The other woman that I did was my grandmother, who was about 82-years old, sitting on a stool with her cloak of stars. She’s wearing a pink dress with her usual brooch that’s a crescent moon. She has the rays of the sun behind her.
The third portrait in The Guadalupes triptych was me at the time. I had started running and it freed me up in so many ways. I kicked up her dress so that you could see her legs, knees and all, that there was functionality, a body inside that dress, and that she moves.
What strikes people about this painting is the Virgin of Guadalupe is enthusiastic. She loves her freedom, being herself, jumping off the crescent moon. Unfortunately, there’s that little cherub. He has had to let go of the cloak and let go of her dress. She’s not necessarily stepping on him, but she is certainly jumping over him.
Customarily, women identify with the Virgin of Guadalupe’s pain, the pain of seeing her child die. Whereas men identify with the Virgin of Guadalupe’s compassion, her iconic and all-embracing forgiveness of human behavior.
As Chicanos we don’t portray ourselves, especially women, in a variety of ages, styles and races. There is an attempt at creating heroic women. Which is good, but what do we do? Wonder Woman? Feminism gave me a visual and verbal language with which to work. Justice and Freedom! We haven’t yet exercised our visual creativity in how we portray heroines.
The Guadalupes were my way of experimenting with other ways of looking at women. The whole series is an homage to working-class women, who have had to figure things out the hard way—for themselves.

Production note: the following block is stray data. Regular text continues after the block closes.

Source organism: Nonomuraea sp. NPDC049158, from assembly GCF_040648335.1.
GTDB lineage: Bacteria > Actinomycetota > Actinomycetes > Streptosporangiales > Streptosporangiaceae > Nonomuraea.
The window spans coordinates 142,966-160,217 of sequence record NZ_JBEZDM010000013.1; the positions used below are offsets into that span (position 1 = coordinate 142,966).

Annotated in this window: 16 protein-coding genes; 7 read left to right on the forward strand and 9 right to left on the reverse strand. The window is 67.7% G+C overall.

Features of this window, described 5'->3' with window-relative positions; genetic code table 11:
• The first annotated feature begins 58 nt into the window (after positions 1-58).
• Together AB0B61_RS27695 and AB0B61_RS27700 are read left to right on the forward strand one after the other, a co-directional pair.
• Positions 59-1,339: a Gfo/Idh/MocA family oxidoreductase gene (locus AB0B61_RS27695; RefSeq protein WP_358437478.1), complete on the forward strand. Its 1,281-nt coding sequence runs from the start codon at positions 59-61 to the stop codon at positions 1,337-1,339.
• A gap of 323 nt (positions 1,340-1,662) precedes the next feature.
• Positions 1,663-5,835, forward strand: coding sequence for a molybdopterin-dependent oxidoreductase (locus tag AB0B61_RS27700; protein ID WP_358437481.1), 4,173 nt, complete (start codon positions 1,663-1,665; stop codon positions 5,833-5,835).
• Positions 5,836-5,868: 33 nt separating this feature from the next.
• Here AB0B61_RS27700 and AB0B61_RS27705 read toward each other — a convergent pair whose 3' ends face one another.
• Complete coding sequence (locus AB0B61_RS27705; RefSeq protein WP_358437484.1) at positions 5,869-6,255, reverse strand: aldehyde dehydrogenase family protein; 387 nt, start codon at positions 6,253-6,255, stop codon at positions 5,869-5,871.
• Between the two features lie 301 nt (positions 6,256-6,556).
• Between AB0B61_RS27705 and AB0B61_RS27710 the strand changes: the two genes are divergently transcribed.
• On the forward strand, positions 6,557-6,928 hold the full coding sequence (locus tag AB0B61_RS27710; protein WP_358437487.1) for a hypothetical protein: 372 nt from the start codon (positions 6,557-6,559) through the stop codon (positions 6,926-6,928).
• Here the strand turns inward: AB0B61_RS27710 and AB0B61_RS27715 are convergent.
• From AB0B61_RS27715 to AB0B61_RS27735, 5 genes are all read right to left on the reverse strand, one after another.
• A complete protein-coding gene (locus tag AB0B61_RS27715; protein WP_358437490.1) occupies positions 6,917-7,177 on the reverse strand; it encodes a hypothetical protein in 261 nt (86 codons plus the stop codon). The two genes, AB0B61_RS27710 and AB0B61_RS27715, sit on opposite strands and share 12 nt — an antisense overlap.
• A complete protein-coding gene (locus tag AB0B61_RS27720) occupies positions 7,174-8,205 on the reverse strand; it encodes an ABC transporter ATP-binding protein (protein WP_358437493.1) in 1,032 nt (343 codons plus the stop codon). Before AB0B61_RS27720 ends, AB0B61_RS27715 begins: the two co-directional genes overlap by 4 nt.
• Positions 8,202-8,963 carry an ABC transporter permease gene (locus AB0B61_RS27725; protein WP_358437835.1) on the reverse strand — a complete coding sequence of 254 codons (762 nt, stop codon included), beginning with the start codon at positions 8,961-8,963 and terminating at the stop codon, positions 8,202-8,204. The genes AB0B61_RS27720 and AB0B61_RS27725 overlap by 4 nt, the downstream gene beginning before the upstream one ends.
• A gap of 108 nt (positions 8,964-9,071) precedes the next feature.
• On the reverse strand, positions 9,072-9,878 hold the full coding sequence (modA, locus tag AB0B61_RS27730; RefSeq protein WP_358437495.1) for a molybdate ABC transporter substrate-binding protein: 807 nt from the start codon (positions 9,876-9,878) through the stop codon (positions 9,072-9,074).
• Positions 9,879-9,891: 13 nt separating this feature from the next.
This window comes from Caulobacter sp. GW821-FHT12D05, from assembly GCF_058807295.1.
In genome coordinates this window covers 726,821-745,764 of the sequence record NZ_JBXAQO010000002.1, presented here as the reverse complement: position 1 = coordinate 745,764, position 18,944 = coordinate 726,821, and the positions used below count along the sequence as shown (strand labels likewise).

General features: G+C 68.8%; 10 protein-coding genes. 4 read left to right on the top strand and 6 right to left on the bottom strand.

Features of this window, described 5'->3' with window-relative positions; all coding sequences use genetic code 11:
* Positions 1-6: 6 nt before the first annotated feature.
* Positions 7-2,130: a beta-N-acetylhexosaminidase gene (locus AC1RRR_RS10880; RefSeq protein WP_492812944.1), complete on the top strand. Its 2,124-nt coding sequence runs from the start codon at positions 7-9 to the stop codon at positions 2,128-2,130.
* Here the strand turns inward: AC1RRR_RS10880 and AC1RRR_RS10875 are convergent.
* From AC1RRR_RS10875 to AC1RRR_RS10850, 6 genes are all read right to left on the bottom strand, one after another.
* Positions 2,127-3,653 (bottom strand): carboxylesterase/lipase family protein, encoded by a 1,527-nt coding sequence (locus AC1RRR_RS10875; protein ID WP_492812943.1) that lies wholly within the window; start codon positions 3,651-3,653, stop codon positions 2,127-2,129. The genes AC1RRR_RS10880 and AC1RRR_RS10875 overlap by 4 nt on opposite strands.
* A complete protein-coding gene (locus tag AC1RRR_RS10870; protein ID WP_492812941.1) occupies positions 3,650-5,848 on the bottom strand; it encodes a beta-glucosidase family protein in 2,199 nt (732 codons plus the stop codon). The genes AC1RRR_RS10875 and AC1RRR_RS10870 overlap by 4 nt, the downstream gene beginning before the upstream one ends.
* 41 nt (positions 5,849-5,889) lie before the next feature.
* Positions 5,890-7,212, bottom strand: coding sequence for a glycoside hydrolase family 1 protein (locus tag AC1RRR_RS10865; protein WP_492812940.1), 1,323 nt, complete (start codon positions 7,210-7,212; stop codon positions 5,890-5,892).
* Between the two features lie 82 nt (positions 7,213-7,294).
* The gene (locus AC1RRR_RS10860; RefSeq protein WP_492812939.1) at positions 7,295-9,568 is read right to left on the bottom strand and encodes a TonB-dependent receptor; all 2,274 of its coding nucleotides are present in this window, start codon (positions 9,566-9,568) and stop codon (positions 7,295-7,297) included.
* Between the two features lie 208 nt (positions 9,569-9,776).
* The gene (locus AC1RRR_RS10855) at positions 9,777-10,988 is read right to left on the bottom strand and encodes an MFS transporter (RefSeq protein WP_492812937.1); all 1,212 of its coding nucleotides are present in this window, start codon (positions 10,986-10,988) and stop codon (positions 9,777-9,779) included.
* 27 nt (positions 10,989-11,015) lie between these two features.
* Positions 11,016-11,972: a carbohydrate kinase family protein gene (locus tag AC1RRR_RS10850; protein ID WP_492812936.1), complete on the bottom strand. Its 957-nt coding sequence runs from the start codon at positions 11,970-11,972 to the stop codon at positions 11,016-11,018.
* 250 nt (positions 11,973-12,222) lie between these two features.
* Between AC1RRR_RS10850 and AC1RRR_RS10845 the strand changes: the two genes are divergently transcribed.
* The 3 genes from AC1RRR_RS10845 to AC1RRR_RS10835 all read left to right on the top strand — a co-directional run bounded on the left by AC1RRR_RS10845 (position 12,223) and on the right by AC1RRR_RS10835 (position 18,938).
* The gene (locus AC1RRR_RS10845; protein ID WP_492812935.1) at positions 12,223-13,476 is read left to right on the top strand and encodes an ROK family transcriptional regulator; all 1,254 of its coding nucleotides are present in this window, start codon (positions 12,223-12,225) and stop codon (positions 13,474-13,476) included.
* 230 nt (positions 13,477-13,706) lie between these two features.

*John Berger’s Ways of Seeing was published in 1972 as an adaptation of his BBC-TV series of the same name. Both works critique traditional cultural aesthetics and make the case that art reveals the social and political systems in which it was made. Ways of Seeing has had a powerful impact on cultural studies, particularly in introducing the concept of the male gaze vis-à-vis the representation of the female form in art.
About the Artist
Yolanda M. López is a San Francisco–based conceptual artist, educator, and scholar. Born in San Diego, California in 1942, she was raised by her mother and her mother’s parents in the Logan Heights neighborhood. After high school she moved to the Bay Area and in 1968 participated in the San Francisco State University Third World Strike. Since that point she has viewed her work as an artist as a tool for political and social change and sees herself as an artistic provocateur. Yolanda is best known for her groundbreaking Virgin of Guadalupe series, an investigation of the Virgin of Guadalupe as an influential female icon. Classically trained as a painter, her work has expanded into installation, video, and slide presentations. López has taught studio classes and has lectured on Chicano art at the University of California at Berkeley, Stanford University, Mills College, the University of California at San Diego, and the California College of Art.
Learn more about this artist